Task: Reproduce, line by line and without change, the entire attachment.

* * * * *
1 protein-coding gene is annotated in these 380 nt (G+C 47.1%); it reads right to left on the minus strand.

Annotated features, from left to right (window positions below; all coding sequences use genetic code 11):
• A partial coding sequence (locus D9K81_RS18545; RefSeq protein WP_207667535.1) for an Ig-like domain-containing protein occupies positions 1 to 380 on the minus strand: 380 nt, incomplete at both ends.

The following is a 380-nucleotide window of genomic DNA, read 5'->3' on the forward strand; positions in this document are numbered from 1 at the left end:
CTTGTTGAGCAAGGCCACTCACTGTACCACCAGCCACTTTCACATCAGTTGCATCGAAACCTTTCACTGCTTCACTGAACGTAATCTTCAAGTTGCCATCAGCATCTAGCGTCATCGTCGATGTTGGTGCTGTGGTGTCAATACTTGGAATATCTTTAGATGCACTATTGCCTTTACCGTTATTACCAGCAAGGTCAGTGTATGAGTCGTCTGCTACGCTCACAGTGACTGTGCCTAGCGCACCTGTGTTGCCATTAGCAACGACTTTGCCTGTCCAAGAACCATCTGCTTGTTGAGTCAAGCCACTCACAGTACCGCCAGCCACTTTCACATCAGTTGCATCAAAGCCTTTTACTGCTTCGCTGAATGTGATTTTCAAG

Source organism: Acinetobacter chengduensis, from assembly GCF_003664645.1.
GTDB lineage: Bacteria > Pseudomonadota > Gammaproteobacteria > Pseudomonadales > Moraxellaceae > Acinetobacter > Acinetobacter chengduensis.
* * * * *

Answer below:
1 protein-coding gene is annotated in these 380 nt (G+C 47.1%); it reads right to left on the minus strand.

Annotated features, from left to right (window positions below; all coding sequences use genetic code 11):
• A partial coding sequence (locus D9K81_RS18545; RefSeq protein WP_207667535.1) for an Ig-like domain-containing protein occupies positions 1 to 380 on the minus strand: 380 nt, incomplete at both ends.

The following is a 380-nucleotide window of genomic DNA, read 5'->3' on the forward strand; positions in this document are numbered from 1 at the left end:
CTTGTTGAGCAAGGCCACTCACTGTACCACCAGCCACTTTCACATCAGTTGCATCGAAACCTTTCACTGCTTCACTGAACGTAATCTTCAAGTTGCCATCAGCATCTAGCGTCATCGTCGATGTTGGTGCTGTGGTGTCAATACTTGGAATATCTTTAGATGCACTATTGCCTTTACCGTTATTACCAGCAAGGTCAGTGTATGAGTCGTCTGCTACGCTCACAGTGACTGTGCCTAGCGCACCTGTGTTGCCATTAGCAACGACTTTGCCTGTCCAAGAACCATCTGCTTGTTGAGTCAAGCCACTCACAGTACCGCCAGCCACTTTCACATCAGTTGCATCAAAGCCTTTTACTGCTTCGCTGAATGTGATTTTCAAG

Source organism: Acinetobacter chengduensis, from assembly GCF_003664645.1.
GTDB lineage: Bacteria > Pseudomonadota > Gammaproteobacteria > Pseudomonadales > Moraxellaceae > Acinetobacter > Acinetobacter chengduensis.